An interruption to the weekly teaching videos: I wrote this piece for the newsletter at one of my churches. After completing it, I thought the idea in it might be appreciated by other Christians who are thinking how they might spend Lent this year.
The idea isn’t stunningly original, but it’s simple. And it’s a discipline of engagement rather than a discipline of abstinence. See what you think. I’d love to know if you find this helpful.
Between Christmas-Epiphany and Easter I find the calendar of the ‘Church Year’ confusing. And the culprit is Lent.
Why? Well, once we’ve got past the birth of Jesus and the (slightly later) visit of the Magi, we then usually go to the beginning of Jesus’ public ministry at his baptism, having ignored the temptations, because we’re saving them for Lent. We then skip through the early and middle parts of his ministry, right up to the Transfiguration on the Last Sunday Before Lent. But then, instead of heading towards Jerusalem, we jump back to the wilderness temptations for the beginning of Lent and follow Jesus’ example of fasting and self-denial for forty days right before the end of his ministry rather than at the beginning. And while we’re doing it, we do another quick run through his public ministry.
As the introduction to one famous TV comedy show used to say every week, ‘Confused? You will be!’
Is it any wonder that many experienced Christians still don’t get a grip on the great biblical narrative when the church organises things in such an inconsistent way, and has done for centuries? In my weekly videos and sermons this year I’ve tried to bring some semblance of order to the post-Epiphany/pre-Lent period by concentrating on the Lectionary Gospel passages about the early and middle part of Jesus’ ministry, so that we can keep the story building. But once Lent kicks in, the continuity will go to pot.
So I have a suggestion. Make your Lent discipline one in which you read all four of the Gospels. At two chapters a day, you will get through them all in Lent, and that will be less than ten minutes’ reading each day.
Here is a suggested pattern. Because there are four documents to read – not strictly Four Gospels, but one Gospel and one Jesus according to four different writers – you will get a better flavour of each if you read them separately. I recommend that you begin with Mark. It was almost certainly the first to be written, it is the simplest, and Matthew and Luke clearly depend on it for some of their material.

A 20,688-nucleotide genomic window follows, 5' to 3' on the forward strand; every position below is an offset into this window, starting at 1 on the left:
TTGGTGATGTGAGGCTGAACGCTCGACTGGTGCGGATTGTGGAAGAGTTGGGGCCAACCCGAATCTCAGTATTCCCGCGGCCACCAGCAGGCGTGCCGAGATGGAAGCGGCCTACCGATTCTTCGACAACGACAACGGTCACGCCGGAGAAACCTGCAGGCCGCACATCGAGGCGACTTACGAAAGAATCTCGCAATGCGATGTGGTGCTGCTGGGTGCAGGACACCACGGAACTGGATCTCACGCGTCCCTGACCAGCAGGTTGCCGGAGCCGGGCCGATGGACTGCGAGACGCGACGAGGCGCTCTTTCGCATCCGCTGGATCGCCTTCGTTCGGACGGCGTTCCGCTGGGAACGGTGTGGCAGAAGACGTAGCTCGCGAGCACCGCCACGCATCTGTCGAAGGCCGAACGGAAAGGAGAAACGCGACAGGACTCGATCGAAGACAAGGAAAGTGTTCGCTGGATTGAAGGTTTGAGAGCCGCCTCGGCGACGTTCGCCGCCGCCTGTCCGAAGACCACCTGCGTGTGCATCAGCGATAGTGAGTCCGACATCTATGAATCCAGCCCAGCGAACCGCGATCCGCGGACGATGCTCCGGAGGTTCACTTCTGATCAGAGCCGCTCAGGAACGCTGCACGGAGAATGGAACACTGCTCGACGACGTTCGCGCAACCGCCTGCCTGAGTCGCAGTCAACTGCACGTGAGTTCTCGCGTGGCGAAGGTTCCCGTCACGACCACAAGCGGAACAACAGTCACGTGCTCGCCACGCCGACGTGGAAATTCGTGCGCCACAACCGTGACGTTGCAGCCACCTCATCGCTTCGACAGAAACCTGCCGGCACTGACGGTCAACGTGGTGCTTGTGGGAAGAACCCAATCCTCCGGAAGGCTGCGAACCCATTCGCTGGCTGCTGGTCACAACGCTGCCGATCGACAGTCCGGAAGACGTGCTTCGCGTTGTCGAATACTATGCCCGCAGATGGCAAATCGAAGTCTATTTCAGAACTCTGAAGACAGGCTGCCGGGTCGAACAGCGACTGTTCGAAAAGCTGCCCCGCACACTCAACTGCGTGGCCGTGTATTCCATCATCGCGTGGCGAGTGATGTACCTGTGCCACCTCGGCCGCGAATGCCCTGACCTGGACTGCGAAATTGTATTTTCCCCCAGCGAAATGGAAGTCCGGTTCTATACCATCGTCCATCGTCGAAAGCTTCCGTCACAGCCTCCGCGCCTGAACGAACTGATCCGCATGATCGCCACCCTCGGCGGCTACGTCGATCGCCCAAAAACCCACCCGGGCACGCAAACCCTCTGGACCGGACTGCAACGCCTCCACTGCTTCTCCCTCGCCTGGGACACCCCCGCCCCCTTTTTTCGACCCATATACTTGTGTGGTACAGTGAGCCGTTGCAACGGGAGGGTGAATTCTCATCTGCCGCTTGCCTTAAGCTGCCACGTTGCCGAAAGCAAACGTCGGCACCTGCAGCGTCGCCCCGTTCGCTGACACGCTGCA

Once you’ve read Mark, then read Matthew, the most Jewish of the Gospels, followed by Luke, the most Gentile of the four.
Finally, read John. Most scholars think it was the last to be written. John’s style and material are very different from the other three. While people puzzle about that difference, a worthy theory is that John expected his audience at the very least to know the content of Mark, so he sees no point in repetition.
Now this approach isn’t without its own problems. Mark, Matthew, and Luke will take you on a similar shaped story culminating in just one visit to Jerusalem by the adult Jesus. John, on the other hand, writes of three visits that Jesus makes to Jerusalem during his ministry. But you will get more of the ‘big story’ of Jesus’ life and ministry.
As I said, this is not a demanding discipline to try. There are actually forty-six days in Lent (because the Sundays are additional to the forty days). If you begin on Ash Wednesday, you will spend eight days in Mark, fourteen in Matthew, twelve in Luke, and either ten or eleven in John. You will finish around Good Friday or Holy Saturday, just in time to celebrate Easter.
I encourage you to try this. And if you do, I would love to hear how you get on. Please give me some feedback about how it goes for you. Let’s do something that engages deeply with Jesus this year.